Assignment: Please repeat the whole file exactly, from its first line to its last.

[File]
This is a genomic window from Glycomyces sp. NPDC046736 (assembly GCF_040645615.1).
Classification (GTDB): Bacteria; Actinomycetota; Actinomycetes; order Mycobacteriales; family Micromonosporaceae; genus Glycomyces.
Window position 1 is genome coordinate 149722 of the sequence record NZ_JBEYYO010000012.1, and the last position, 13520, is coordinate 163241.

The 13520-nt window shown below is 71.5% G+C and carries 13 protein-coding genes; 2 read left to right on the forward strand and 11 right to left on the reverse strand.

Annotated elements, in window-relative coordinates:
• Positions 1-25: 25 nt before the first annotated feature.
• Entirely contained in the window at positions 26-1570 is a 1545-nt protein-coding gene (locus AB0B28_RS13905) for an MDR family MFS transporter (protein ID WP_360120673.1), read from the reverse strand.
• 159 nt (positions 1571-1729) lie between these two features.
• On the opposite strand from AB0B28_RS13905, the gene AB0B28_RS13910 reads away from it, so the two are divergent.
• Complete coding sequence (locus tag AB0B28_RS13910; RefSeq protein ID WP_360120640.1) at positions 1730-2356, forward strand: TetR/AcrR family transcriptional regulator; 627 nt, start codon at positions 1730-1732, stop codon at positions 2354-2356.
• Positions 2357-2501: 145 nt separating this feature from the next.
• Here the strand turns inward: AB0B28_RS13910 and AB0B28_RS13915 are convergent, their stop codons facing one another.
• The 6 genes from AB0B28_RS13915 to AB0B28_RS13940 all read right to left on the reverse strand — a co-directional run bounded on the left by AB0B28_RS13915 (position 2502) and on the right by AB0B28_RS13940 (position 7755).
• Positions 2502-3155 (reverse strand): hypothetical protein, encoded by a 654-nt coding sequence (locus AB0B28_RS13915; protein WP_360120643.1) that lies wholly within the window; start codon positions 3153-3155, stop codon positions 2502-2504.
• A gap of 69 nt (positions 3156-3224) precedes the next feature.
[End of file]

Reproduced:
This is a genomic window from Glycomyces sp. NPDC046736 (assembly GCF_040645615.1).
Classification (GTDB): Bacteria; Actinomycetota; Actinomycetes; order Mycobacteriales; family Micromonosporaceae; genus Glycomyces.
Window position 1 is genome coordinate 149722 of the sequence record NZ_JBEYYO010000012.1, and the last position, 13520, is coordinate 163241.

The 13520-nt window shown below is 71.5% G+C and carries 13 protein-coding genes; 2 read left to right on the forward strand and 11 right to left on the reverse strand.

Annotated elements, in window-relative coordinates:
• Positions 1-25: 25 nt before the first annotated feature.
• Entirely contained in the window at positions 26-1570 is a 1545-nt protein-coding gene (locus AB0B28_RS13905) for an MDR family MFS transporter (protein ID WP_360120673.1), read from the reverse strand.
• 159 nt (positions 1571-1729) lie between these two features.
• On the opposite strand from AB0B28_RS13905, the gene AB0B28_RS13910 reads away from it, so the two are divergent.
• Complete coding sequence (locus tag AB0B28_RS13910; RefSeq protein ID WP_360120640.1) at positions 1730-2356, forward strand: TetR/AcrR family transcriptional regulator; 627 nt, start codon at positions 1730-1732, stop codon at positions 2354-2356.
• Positions 2357-2501: 145 nt separating this feature from the next.
• Here the strand turns inward: AB0B28_RS13910 and AB0B28_RS13915 are convergent, their stop codons facing one another.
• The 6 genes from AB0B28_RS13915 to AB0B28_RS13940 all read right to left on the reverse strand — a co-directional run bounded on the left by AB0B28_RS13915 (position 2502) and on the right by AB0B28_RS13940 (position 7755).
• Positions 2502-3155 (reverse strand): hypothetical protein, encoded by a 654-nt coding sequence (locus AB0B28_RS13915; protein WP_360120643.1) that lies wholly within the window; start codon positions 3153-3155, stop codon positions 2502-2504.
• A gap of 69 nt (positions 3156-3224) precedes the next feature.